FIG. 4 is a flow diagram illustrating the process of displaying and moving the multiple linked sliders of the present invention.

BEST MODES FOR CARRYING OUT THE INVENTION

The present invention is well suited for many types of computer systems, including desktop computer systems, portable computer systems, pen-based systems, and other computer systems which support graphical user interfaces (GUIs).

As shown in FIG. 1, a computer system 10 in accordance with the present invention includes a central processing unit (CPU) 12, read only memory (ROM) 14, random access memory (RAM) 16, expansion RAM 17, input/output (I/O) circuitry 18, display 20, expansion bus 22, mass storage unit 24, and a real-time clock 26. Other components and/or peripherals can also be included. Computer system 10 can be, for example, a desktop computer system such as the Power Macintosh® available from Apple Computer, Inc., of Cupertino, Calif. Alternatively, computer system 10 can be a portable computer, a pen-based computer, an AT-class personal computer (PC), a UNIX-based workstation, or any computer system capable of supporting a GUI.

The CPU 12 is preferably a commercially available, single chip microprocessor such as a reduced instruction set computer (RISC) chip such as the PowerPC™ chip available from Motorola. Alternatively, CPU 12 can be a complex instruction set computer (CISC) chip. CPU 12 is coupled to ROM 14 by a data bus 28, control bus 29, and address bus 31. ROM 14 contains the basic operating system for the computer system 10. CPU 12 is also connected to RAM 16 by busses 28, 29, and 31 to permit the use of RAM 16 as scratch pad memory. Expansion RAM 17 is optionally coupled to RAM 16 for use by CPU 12. CPU 12 is also coupled to the I/O circuitry 18 by data bus 28, control bus 29, and address bus 31 to permit data transfers with peripheral devices.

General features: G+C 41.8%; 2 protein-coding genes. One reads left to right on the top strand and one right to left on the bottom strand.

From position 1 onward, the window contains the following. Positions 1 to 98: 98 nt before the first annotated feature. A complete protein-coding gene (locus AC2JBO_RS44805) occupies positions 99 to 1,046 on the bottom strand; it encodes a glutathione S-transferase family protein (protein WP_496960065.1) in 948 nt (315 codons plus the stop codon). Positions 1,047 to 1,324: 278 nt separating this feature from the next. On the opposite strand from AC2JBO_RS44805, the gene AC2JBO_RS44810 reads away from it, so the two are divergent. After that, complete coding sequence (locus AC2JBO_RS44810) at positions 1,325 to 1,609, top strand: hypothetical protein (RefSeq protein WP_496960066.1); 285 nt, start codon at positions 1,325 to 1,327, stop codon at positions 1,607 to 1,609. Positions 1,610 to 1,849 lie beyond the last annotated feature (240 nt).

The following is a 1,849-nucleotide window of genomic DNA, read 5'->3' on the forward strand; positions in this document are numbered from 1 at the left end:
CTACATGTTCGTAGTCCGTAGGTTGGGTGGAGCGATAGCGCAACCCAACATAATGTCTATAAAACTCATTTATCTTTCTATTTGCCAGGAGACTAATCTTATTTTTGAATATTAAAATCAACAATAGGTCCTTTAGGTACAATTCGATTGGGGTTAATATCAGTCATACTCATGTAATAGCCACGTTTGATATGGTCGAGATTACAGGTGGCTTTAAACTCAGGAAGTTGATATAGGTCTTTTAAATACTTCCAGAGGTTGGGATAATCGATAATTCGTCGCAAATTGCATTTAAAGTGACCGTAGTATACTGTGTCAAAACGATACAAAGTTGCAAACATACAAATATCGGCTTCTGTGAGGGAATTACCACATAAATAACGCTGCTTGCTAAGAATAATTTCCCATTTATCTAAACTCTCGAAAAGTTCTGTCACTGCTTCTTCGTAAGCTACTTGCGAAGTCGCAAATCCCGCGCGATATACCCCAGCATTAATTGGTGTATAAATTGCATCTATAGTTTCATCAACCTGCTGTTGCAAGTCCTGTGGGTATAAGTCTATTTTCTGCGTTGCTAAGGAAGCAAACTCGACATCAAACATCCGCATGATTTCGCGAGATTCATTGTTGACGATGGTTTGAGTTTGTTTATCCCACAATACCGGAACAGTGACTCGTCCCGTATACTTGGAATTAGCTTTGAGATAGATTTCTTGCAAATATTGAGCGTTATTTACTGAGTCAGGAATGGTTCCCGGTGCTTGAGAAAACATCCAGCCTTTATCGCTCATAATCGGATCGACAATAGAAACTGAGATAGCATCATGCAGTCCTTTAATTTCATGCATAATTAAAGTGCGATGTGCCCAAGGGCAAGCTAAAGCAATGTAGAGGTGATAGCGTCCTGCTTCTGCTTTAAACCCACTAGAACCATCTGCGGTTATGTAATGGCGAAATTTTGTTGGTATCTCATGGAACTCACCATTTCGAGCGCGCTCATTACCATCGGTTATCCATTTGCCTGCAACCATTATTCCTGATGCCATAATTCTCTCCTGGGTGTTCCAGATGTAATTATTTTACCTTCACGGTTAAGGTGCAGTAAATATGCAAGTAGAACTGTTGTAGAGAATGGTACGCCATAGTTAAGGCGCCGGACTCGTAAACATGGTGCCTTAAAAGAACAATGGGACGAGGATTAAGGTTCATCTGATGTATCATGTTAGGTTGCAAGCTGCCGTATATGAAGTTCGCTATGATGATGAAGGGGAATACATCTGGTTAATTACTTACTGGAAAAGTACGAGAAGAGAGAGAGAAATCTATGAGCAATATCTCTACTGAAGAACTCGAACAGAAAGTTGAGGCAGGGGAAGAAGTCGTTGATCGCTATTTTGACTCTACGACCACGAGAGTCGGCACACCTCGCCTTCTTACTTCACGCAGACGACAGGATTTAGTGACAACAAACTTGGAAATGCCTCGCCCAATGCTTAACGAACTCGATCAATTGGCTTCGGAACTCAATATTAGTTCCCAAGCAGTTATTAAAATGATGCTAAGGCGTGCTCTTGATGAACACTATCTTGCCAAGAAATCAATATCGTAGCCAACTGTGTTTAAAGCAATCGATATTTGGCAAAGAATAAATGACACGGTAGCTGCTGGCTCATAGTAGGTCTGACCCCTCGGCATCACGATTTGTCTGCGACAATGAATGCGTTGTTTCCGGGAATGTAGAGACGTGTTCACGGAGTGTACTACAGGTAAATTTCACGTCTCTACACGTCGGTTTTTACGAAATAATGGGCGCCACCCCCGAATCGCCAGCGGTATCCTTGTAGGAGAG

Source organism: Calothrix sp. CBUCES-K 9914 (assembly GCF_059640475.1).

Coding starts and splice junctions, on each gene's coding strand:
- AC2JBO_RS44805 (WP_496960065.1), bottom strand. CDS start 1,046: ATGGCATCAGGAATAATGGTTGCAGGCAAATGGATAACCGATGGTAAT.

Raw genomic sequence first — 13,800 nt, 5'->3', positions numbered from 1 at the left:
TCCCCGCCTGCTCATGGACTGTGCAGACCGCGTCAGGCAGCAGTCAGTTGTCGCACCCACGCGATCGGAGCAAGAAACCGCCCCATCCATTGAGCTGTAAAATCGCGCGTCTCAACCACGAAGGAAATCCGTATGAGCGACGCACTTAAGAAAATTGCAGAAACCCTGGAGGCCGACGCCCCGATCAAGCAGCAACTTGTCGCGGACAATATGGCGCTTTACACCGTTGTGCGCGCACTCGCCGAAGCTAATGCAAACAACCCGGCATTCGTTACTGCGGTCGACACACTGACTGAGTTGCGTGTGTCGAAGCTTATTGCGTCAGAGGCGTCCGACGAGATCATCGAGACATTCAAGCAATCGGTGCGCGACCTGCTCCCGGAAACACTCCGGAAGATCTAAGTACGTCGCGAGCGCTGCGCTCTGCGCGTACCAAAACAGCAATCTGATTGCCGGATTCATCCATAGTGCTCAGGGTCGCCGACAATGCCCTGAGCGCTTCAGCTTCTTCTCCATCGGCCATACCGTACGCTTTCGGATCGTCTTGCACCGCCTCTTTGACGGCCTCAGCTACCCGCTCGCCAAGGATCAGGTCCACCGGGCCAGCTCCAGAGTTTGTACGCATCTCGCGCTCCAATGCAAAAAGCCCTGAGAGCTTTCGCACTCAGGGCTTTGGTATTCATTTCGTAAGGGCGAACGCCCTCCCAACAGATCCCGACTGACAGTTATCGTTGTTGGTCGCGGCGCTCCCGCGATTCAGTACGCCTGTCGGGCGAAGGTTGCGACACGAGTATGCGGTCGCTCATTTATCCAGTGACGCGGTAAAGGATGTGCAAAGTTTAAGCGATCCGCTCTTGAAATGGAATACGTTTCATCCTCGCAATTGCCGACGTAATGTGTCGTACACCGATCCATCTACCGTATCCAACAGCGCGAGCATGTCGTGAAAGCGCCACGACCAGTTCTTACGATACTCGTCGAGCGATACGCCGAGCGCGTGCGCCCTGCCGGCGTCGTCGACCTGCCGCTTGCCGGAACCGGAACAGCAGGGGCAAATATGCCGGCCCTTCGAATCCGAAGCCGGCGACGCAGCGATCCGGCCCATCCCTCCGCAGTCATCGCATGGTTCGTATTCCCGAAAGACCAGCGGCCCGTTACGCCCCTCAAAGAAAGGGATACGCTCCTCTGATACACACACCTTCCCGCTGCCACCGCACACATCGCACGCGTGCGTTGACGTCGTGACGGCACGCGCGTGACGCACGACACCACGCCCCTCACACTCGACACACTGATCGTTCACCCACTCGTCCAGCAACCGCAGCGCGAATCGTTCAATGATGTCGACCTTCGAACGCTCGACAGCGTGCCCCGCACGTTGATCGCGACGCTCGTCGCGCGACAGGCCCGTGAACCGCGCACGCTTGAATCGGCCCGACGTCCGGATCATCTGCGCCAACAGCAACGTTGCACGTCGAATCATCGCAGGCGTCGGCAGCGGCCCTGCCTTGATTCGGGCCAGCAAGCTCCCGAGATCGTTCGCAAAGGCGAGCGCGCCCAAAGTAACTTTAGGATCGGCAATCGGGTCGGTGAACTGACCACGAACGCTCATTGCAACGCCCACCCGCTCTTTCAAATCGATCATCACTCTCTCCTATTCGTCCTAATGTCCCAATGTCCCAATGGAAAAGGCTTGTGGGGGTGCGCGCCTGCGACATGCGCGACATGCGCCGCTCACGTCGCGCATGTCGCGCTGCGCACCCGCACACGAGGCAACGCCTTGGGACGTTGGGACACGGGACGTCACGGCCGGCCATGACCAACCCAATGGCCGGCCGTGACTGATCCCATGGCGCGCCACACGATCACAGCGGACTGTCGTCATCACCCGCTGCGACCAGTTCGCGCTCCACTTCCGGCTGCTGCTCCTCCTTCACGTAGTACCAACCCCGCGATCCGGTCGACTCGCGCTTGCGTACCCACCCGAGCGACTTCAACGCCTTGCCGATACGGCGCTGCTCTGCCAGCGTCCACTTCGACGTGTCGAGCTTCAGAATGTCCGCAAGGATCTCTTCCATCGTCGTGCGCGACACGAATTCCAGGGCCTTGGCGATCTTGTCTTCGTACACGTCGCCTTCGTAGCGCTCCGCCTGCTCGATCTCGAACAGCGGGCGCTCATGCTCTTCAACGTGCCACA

UO circuitry 18 typically includes a number of latches, registers and direct memory access (DMA) controllers. The purpose of I/O circuitry 18 is to provide an interface between CPU 12 and such peripheral devices as display assembly 20 and mass storage 24.

Display 20 includes a display screen, such as an LCD or CRT monitor, for displaying images to a user and is coupled to I/O circuitry 18 by data bus 36. Display 20 receives data from I/O circuitry 18 via bus 36 and displays that data. Alternatively, display 20 can be a display assembly for a pen-based computer system that is both an input and an output device that is coupled to l/O circuitry 18 by a bi-directional data bus 36.

Other types of user inputs can also be used in conjunction with the present invention. A keyboard 21 is preferably coupled to microprocessor 12 through I/O circuitry 18 to allow the user to input text characters, commands, etc. Preferably, a pointing device 23 such as a computer mouse, a track ball, a stylus, or the like can be used to manipulate a pointer on display 20 by inputting signals to I/O circuitry 18 indicative of the position of the pointing device, as is well known to those skilled in the art. As used herein, the term "pointing device" and the like will refer to any mechanism or device for pointing to a particular location on a screen of a computer display.

Some type of mass storage 24 is generally considered desirable. Mass storage 24 can include commercially available hard disk drives, for example.

Expansion bus 22 is coupled to the data bus 28, the control bus 29, and the address bus 31, similar to the other components in system 10. Expansion bus 22 provides extra ports to couple devices such as modems, display switches, microphone, speaker, video card, CD ROM drive, network interface card, etc. to the CPU 12.

In FIG. 2a, a GUI image on a display screen 20 of computer system 10 is shown. The image displayed is derived from an Apple Macintosh® computer display; however, many computers capable of providing GUI environments can produce similar images.

Window 48 is displayed by a currently active application program. As referenced herein, "application program" refers to programs such as word processors, spreadsheets, drawing programs, utilities, routines, tool boxes, etc. that can run on the computer system and provide a particular function, process, or application. In the described example, window 48 is displayed by a "energy saver" utility that controls the power of computer system 10. This utility controls the "sleep" mode of the computer, i.e., when the computer enters a mode in which minimal or no power is consumed. Preferably, the user can select how long the computer waits before power-down ("sleep") occurs. This is described in greater detail below.